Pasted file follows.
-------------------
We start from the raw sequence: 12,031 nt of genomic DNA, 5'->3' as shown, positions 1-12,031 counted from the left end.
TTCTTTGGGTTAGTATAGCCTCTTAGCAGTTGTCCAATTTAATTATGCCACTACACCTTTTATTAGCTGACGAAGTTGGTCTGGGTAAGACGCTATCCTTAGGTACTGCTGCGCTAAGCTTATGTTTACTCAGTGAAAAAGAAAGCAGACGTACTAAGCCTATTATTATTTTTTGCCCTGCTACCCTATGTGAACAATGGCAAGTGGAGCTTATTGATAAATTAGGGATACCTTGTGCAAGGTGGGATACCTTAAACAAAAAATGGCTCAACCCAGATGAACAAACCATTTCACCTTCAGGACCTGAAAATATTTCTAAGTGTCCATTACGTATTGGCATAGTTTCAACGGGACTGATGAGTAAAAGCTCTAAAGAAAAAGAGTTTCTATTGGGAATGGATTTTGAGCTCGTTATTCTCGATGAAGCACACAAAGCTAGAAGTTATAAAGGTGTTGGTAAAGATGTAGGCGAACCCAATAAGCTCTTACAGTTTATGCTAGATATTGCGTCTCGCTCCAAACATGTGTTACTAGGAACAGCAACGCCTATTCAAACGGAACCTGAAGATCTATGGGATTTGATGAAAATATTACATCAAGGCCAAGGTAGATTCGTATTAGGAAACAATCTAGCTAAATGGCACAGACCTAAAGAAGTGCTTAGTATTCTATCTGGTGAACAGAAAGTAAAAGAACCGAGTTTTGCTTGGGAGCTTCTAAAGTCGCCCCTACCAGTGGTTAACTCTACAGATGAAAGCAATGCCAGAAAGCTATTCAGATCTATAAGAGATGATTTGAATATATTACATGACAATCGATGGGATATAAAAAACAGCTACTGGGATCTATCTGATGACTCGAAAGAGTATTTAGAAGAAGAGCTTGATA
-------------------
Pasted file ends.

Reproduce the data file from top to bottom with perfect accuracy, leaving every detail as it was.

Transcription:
We start from the raw sequence: 12,031 nt of genomic DNA, 5'->3' as shown, positions 1-12,031 counted from the left end.
TTCTTTGGGTTAGTATAGCCTCTTAGCAGTTGTCCAATTTAATTATGCCACTACACCTTTTATTAGCTGACGAAGTTGGTCTGGGTAAGACGCTATCCTTAGGTACTGCTGCGCTAAGCTTATGTTTACTCAGTGAAAAAGAAAGCAGACGTACTAAGCCTATTATTATTTTTTGCCCTGCTACCCTATGTGAACAATGGCAAGTGGAGCTTATTGATAAATTAGGGATACCTTGTGCAAGGTGGGATACCTTAAACAAAAAATGGCTCAACCCAGATGAACAAACCATTTCACCTTCAGGACCTGAAAATATTTCTAAGTGTCCATTACGTATTGGCATAGTTTCAACGGGACTGATGAGTAAAAGCTCTAAAGAAAAAGAGTTTCTATTGGGAATGGATTTTGAGCTCGTTATTCTCGATGAAGCACACAAAGCTAGAAGTTATAAAGGTGTTGGTAAAGATGTAGGCGAACCCAATAAGCTCTTACAGTTTATGCTAGATATTGCGTCTCGCTCCAAACATGTGTTACTAGGAACAGCAACGCCTATTCAAACGGAACCTGAAGATCTATGGGATTTGATGAAAATATTACATCAAGGCCAAGGTAGATTCGTATTAGGAAACAATCTAGCTAAATGGCACAGACCTAAAGAAGTGCTTAGTATTCTATCTGGTGAACAGAAAGTAAAAGAACCGAGTTTTGCTTGGGAGCTTCTAAAGTCGCCCCTACCAGTGGTTAACTCTACAGATGAAAGCAATGCCAGAAAGCTATTCAGATCTATAAGAGATGATTTGAATATATTACATGACAATCGATGGGATATAAAAAACAGCTACTGGGATCTATCTGATGACTCGAAAGAGTATTTAGAAGAAGAGCTTGATA